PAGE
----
Jul 2005
    That's like holding lawyers responsible for any flaws in the law.
    In the business world, all developers must have their products finished by yesterday and the testing phase is often overlooked. So is providing proper documentation. If you want to develop software the right way, you will need quite some time to finish it. Unfortunately, the market demands just make this impossible.
    And keep in mind that with huge products like something like an operating system there are perhaps hundreds, even thousands of developers involved in the whole process.

    And what would be the consequences in the open-source community? Well, none, actually. You tend to use that kind of software at your own risk. That's part of the license. It's actually part of commercial software too, up to some level.

    And finally, it's not just the software that causes all those security flaws. Users who use the same password for all their accounts, often easy-to-guess passwords are more of a risk than a software flaw. And of course they forget to apply all the updates. Or make some other faults...

  4. #4
    Join Date
    Apr 2003
    The cited case looks more like an example of flawed project design than anything else. However, placing personal liability on the shoulders of developers/programmers for things like that would just kill the entire industry. The developers may not have had anything to do with the final stage of the project, but Schmidt would make them personally responsible?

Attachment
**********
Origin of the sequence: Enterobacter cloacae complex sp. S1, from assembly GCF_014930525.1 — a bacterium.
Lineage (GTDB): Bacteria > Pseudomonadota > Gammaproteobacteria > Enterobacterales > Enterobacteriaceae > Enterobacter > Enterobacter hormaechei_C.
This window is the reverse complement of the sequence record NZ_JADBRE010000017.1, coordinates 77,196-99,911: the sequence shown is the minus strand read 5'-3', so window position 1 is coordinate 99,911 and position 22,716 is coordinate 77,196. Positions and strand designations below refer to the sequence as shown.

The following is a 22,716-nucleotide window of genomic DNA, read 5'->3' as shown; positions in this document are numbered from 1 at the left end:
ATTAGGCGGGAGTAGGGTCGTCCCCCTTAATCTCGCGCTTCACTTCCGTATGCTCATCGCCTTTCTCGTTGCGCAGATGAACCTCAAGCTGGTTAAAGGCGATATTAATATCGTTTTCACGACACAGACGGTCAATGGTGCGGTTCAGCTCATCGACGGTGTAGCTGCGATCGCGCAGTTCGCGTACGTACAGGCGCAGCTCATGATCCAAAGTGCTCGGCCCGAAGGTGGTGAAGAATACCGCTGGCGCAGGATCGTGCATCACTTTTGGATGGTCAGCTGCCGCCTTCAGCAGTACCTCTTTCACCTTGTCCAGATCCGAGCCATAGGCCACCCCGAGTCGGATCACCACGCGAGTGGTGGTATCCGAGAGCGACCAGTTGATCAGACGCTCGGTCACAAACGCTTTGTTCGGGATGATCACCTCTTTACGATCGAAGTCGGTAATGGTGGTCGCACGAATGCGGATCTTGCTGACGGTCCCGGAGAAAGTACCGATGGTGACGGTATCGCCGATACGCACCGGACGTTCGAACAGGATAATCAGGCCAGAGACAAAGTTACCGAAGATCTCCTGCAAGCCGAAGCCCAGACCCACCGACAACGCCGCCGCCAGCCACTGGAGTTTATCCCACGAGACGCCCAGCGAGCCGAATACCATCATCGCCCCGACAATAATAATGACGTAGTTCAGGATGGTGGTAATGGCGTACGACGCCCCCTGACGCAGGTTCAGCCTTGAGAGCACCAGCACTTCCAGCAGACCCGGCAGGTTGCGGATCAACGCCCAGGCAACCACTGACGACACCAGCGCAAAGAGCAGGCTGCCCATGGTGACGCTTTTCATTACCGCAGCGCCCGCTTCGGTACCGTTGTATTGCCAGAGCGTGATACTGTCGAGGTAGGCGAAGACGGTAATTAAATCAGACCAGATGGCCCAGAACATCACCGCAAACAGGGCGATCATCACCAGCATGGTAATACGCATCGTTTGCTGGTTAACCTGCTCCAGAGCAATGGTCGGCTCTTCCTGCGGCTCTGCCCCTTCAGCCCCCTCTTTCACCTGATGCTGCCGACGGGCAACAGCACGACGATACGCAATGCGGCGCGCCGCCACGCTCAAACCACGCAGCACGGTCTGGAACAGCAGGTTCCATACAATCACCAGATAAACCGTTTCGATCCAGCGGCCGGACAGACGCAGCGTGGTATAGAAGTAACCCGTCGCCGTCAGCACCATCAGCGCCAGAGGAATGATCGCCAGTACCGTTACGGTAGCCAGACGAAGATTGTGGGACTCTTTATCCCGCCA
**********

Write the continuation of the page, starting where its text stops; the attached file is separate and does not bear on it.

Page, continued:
How many coders in this community think they could continue to survive in this industry if every app they produced also produced personal liability exposure? Financial ruin to the seventh generation ... biblical proportions.

    And, what about all that development that has been shipped off-shore, how do you address that?

    Way too simplistic and unrealistic.

  5. #5
    () \/V |\| 3 |) |3\/ |\|3G47|\/3
    Join Date
    Sep 2002
    About Schmidt's background...

    My own educational background is that I have a business administration degree and a graduate degree in organizational management.
    Maybe he'd feel differently if he *was* a developer.


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  6. #6
    Senior Member hesperus's Avatar
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    Jan 2005
    We don't hold engineers or line-workers directly responsible for flaws in cars or other equipment -- the company that employs them and is ultimately responsible for the final product, however, is another matter . . . .. Companies that produce substandard products, regardless of the pressures they are under, should be held accountable.

    From 2004 :

    Former Mitsubishi head, execs arrested for covering up defects
    Chris Buell at 9:14 AM

    The former president of Mitsubishi Motors and five other executives for the company have been arrested in Japan for allegedly covering up defects in a truck model that led to a driver's death. Katsuhiko Kawasoe, who resigned in 2000 after the company admitted it had covered up the vehicle defect, is charged with negligence for failing to recall the faulty trucks despite knowledge of the problem. The scandal has led the company to recall more than 1 million vehicles since it was uncovered in 2000. Japanese police arrested seven company executives last month in connection with the investigation. BBC News has more.

    Dithering on this one issue almost brought down the whole company. Granted, in most cases software flaws don't take lives, but they do cost an awful lot of money and time.